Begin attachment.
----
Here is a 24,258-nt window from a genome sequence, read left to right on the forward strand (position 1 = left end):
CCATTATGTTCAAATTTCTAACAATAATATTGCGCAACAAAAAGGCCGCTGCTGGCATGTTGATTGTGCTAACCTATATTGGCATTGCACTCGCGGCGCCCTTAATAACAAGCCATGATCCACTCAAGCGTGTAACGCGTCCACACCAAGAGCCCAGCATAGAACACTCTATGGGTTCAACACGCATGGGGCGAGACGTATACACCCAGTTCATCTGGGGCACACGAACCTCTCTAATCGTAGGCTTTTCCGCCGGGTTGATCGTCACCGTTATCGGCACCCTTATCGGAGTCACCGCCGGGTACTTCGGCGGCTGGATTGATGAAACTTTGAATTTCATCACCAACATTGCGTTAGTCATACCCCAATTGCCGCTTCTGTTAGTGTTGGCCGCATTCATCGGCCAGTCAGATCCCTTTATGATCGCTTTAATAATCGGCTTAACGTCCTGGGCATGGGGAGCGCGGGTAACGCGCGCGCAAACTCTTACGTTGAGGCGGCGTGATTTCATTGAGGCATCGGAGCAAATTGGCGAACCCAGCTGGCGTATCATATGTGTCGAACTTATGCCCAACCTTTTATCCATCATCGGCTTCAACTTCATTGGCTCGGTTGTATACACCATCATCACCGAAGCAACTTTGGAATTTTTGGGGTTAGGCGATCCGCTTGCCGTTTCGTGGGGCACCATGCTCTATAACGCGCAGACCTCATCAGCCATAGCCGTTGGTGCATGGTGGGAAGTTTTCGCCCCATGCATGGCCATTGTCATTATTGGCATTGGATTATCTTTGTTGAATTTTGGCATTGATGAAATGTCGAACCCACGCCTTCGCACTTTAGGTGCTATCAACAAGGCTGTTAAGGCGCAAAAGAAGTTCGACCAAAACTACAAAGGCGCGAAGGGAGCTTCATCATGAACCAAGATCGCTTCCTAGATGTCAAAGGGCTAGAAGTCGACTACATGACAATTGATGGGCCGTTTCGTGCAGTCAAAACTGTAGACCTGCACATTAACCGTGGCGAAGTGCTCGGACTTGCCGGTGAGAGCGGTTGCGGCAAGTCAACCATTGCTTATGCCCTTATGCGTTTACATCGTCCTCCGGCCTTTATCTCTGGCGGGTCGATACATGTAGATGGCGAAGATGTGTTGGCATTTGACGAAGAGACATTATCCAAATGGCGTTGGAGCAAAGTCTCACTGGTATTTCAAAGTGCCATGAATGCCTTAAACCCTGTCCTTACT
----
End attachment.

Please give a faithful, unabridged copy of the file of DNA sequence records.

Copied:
Here is a 24,258-nt window from a genome sequence, read left to right on the forward strand (position 1 = left end):
CCATTATGTTCAAATTTCTAACAATAATATTGCGCAACAAAAAGGCCGCTGCTGGCATGTTGATTGTGCTAACCTATATTGGCATTGCACTCGCGGCGCCCTTAATAACAAGCCATGATCCACTCAAGCGTGTAACGCGTCCACACCAAGAGCCCAGCATAGAACACTCTATGGGTTCAACACGCATGGGGCGAGACGTATACACCCAGTTCATCTGGGGCACACGAACCTCTCTAATCGTAGGCTTTTCCGCCGGGTTGATCGTCACCGTTATCGGCACCCTTATCGGAGTCACCGCCGGGTACTTCGGCGGCTGGATTGATGAAACTTTGAATTTCATCACCAACATTGCGTTAGTCATACCCCAATTGCCGCTTCTGTTAGTGTTGGCCGCATTCATCGGCCAGTCAGATCCCTTTATGATCGCTTTAATAATCGGCTTAACGTCCTGGGCATGGGGAGCGCGGGTAACGCGCGCGCAAACTCTTACGTTGAGGCGGCGTGATTTCATTGAGGCATCGGAGCAAATTGGCGAACCCAGCTGGCGTATCATATGTGTCGAACTTATGCCCAACCTTTTATCCATCATCGGCTTCAACTTCATTGGCTCGGTTGTATACACCATCATCACCGAAGCAACTTTGGAATTTTTGGGGTTAGGCGATCCGCTTGCCGTTTCGTGGGGCACCATGCTCTATAACGCGCAGACCTCATCAGCCATAGCCGTTGGTGCATGGTGGGAAGTTTTCGCCCCATGCATGGCCATTGTCATTATTGGCATTGGATTATCTTTGTTGAATTTTGGCATTGATGAAATGTCGAACCCACGCCTTCGCACTTTAGGTGCTATCAACAAGGCTGTTAAGGCGCAAAAGAAGTTCGACCAAAACTACAAAGGCGCGAAGGGAGCTTCATCATGAACCAAGATCGCTTCCTAGATGTCAAAGGGCTAGAAGTCGACTACATGACAATTGATGGGCCGTTTCGTGCAGTCAAAACTGTAGACCTGCACATTAACCGTGGCGAAGTGCTCGGACTTGCCGGTGAGAGCGGTTGCGGCAAGTCAACCATTGCTTATGCCCTTATGCGTTTACATCGTCCTCCGGCCTTTATCTCTGGCGGGTCGATACATGTAGATGGCGAAGATGTGTTGGCATTTGACGAAGAGACATTATCCAAATGGCGTTGGAGCAAAGTCTCACTGGTATTTCAAAGTGCCATGAATGCCTTAAACCCTGTCCTTACT